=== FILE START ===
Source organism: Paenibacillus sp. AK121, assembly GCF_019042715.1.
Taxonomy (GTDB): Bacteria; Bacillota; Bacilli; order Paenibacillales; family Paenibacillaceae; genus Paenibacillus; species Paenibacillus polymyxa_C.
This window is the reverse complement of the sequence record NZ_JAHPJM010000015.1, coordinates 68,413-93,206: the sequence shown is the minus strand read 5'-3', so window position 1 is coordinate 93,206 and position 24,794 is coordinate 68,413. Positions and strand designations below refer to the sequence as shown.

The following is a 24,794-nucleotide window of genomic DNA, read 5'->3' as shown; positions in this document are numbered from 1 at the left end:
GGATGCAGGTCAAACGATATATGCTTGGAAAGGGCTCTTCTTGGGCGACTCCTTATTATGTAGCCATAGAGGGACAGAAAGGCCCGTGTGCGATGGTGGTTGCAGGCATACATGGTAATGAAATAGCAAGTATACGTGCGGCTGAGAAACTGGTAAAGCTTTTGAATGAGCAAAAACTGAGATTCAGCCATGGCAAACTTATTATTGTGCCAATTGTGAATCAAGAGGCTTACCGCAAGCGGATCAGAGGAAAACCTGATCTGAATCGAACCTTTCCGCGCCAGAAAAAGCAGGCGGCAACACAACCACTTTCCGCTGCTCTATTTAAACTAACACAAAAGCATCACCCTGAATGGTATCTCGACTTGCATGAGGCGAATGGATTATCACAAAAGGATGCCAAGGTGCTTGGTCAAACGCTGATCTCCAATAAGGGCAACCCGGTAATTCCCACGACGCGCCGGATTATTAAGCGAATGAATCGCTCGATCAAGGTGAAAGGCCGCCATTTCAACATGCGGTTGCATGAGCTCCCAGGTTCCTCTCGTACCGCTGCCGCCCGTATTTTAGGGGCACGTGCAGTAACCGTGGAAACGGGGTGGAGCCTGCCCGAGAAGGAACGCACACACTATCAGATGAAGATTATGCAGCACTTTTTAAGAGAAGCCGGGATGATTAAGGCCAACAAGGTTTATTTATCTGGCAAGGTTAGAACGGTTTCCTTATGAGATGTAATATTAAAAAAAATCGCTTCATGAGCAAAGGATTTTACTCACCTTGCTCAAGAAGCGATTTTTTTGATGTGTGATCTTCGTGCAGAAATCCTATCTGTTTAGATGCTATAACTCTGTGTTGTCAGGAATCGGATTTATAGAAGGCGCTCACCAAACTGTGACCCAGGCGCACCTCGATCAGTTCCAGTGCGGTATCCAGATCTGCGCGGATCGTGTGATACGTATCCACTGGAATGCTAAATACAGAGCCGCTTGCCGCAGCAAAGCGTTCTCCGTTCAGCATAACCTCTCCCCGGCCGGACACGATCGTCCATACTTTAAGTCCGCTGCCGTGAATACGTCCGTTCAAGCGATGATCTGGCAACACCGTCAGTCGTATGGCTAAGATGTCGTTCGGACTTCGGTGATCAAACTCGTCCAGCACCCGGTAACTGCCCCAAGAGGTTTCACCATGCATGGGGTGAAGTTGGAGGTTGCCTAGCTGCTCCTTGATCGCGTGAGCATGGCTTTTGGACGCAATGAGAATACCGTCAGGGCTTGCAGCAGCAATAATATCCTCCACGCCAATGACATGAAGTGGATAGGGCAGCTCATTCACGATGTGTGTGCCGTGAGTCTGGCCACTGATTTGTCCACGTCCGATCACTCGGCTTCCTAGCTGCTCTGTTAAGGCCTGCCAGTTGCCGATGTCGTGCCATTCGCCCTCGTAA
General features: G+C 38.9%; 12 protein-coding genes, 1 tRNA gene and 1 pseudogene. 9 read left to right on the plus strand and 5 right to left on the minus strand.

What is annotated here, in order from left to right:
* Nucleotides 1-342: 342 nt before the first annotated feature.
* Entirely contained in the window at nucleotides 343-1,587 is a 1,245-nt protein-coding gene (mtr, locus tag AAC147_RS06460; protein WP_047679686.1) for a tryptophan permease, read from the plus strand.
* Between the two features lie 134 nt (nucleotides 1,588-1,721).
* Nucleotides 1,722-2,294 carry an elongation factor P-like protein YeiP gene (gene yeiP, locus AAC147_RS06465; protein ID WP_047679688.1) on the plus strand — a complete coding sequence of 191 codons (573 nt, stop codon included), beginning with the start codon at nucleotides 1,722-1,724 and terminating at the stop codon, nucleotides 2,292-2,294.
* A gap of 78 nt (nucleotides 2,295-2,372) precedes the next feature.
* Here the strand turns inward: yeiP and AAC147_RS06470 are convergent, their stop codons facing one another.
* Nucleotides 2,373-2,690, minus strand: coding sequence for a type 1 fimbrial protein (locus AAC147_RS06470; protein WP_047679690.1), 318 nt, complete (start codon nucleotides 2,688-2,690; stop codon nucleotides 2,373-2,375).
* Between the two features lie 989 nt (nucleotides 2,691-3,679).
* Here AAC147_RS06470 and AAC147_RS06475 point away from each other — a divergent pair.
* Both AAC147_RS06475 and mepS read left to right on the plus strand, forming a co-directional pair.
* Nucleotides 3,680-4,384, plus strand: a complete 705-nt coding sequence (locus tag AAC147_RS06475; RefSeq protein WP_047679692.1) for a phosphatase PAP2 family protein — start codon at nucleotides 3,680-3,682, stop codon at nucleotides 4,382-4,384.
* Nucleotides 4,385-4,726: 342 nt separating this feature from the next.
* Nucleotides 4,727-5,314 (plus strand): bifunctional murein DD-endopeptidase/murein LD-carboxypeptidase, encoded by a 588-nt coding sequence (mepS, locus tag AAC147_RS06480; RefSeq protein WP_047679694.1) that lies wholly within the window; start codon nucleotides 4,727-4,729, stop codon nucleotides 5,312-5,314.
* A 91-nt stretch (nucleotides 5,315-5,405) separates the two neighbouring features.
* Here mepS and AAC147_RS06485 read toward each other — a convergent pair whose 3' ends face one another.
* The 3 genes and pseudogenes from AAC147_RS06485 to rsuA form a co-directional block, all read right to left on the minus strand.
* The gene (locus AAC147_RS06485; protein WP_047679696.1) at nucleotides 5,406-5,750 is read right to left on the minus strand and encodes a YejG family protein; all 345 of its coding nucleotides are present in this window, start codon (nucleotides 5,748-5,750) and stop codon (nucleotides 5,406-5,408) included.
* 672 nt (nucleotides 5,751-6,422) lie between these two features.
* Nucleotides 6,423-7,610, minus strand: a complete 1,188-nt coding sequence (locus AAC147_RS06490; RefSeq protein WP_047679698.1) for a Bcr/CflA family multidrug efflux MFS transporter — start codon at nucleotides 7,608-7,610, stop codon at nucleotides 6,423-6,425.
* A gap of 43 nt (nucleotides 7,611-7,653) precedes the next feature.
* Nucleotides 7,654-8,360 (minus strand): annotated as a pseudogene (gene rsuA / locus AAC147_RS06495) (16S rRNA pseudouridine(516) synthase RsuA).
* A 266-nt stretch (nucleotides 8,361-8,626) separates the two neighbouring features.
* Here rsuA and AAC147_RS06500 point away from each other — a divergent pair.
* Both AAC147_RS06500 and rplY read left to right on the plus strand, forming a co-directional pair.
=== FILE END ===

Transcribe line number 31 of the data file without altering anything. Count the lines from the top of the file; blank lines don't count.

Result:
* Both AAC147_RS06500 and rplY read left to right on the plus strand, forming a co-directional pair.